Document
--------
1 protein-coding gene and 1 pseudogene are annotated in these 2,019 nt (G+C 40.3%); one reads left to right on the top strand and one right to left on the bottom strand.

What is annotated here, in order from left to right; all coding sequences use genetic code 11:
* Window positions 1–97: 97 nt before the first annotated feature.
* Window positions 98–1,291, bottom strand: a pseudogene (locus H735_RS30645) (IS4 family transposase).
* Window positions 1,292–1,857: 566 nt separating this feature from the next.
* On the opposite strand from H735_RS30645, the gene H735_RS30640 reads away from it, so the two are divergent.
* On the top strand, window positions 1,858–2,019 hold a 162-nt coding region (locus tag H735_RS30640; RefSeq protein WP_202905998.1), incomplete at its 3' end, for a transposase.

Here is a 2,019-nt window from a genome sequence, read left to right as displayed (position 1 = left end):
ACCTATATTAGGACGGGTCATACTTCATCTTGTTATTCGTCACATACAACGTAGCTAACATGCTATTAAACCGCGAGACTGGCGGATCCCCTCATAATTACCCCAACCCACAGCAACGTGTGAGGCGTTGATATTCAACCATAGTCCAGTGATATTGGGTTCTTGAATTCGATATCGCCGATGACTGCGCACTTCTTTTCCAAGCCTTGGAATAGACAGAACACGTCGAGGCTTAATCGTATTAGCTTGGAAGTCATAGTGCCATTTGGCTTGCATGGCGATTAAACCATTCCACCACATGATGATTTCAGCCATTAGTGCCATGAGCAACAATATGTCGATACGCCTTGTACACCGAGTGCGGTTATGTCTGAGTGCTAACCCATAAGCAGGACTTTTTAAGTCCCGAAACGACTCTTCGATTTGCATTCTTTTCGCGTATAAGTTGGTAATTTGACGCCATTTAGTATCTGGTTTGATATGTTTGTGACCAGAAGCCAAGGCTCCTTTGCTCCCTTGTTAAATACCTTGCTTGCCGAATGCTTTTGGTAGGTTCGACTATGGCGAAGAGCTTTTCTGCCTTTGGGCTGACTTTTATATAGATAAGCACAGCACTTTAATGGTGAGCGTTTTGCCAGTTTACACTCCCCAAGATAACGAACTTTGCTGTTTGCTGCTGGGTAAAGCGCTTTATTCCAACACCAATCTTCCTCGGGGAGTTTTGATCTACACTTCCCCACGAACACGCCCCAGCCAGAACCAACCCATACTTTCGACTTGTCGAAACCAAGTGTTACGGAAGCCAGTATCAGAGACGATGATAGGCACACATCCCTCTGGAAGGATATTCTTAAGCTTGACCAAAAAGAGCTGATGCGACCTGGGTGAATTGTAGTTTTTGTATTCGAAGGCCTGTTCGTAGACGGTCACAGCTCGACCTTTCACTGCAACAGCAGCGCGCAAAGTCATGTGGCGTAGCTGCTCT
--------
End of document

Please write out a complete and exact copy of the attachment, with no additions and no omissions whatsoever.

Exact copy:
1 protein-coding gene and 1 pseudogene are annotated in these 2,019 nt (G+C 40.3%); one reads left to right on the top strand and one right to left on the bottom strand.

What is annotated here, in order from left to right; all coding sequences use genetic code 11:
* Window positions 1–97: 97 nt before the first annotated feature.
* Window positions 98–1,291, bottom strand: a pseudogene (locus H735_RS30645) (IS4 family transposase).
* Window positions 1,292–1,857: 566 nt separating this feature from the next.
* On the opposite strand from H735_RS30645, the gene H735_RS30640 reads away from it, so the two are divergent.
* On the top strand, window positions 1,858–2,019 hold a 162-nt coding region (locus tag H735_RS30640; RefSeq protein WP_202905998.1), incomplete at its 3' end, for a transposase.

Here is a 2,019-nt window from a genome sequence, read left to right as displayed (position 1 = left end):
ACCTATATTAGGACGGGTCATACTTCATCTTGTTATTCGTCACATACAACGTAGCTAACATGCTATTAAACCGCGAGACTGGCGGATCCCCTCATAATTACCCCAACCCACAGCAACGTGTGAGGCGTTGATATTCAACCATAGTCCAGTGATATTGGGTTCTTGAATTCGATATCGCCGATGACTGCGCACTTCTTTTCCAAGCCTTGGAATAGACAGAACACGTCGAGGCTTAATCGTATTAGCTTGGAAGTCATAGTGCCATTTGGCTTGCATGGCGATTAAACCATTCCACCACATGATGATTTCAGCCATTAGTGCCATGAGCAACAATATGTCGATACGCCTTGTACACCGAGTGCGGTTATGTCTGAGTGCTAACCCATAAGCAGGACTTTTTAAGTCCCGAAACGACTCTTCGATTTGCATTCTTTTCGCGTATAAGTTGGTAATTTGACGCCATTTAGTATCTGGTTTGATATGTTTGTGACCAGAAGCCAAGGCTCCTTTGCTCCCTTGTTAAATACCTTGCTTGCCGAATGCTTTTGGTAGGTTCGACTATGGCGAAGAGCTTTTCTGCCTTTGGGCTGACTTTTATATAGATAAGCACAGCACTTTAATGGTGAGCGTTTTGCCAGTTTACACTCCCCAAGATAACGAACTTTGCTGTTTGCTGCTGGGTAAAGCGCTTTATTCCAACACCAATCTTCCTCGGGGAGTTTTGATCTACACTTCCCCACGAACACGCCCCAGCCAGAACCAACCCATACTTTCGACTTGTCGAAACCAAGTGTTACGGAAGCCAGTATCAGAGACGATGATAGGCACACATCCCTCTGGAAGGATATTCTTAAGCTTGACCAAAAAGAGCTGATGCGACCTGGGTGAATTGTAGTTTTTGTATTCGAAGGCCTGTTCGTAGACGGTCACAGCTCGACCTTTCACTGCAACAGCAGCGCGCAAAGTCATGTGGCGTAGCTGCTCT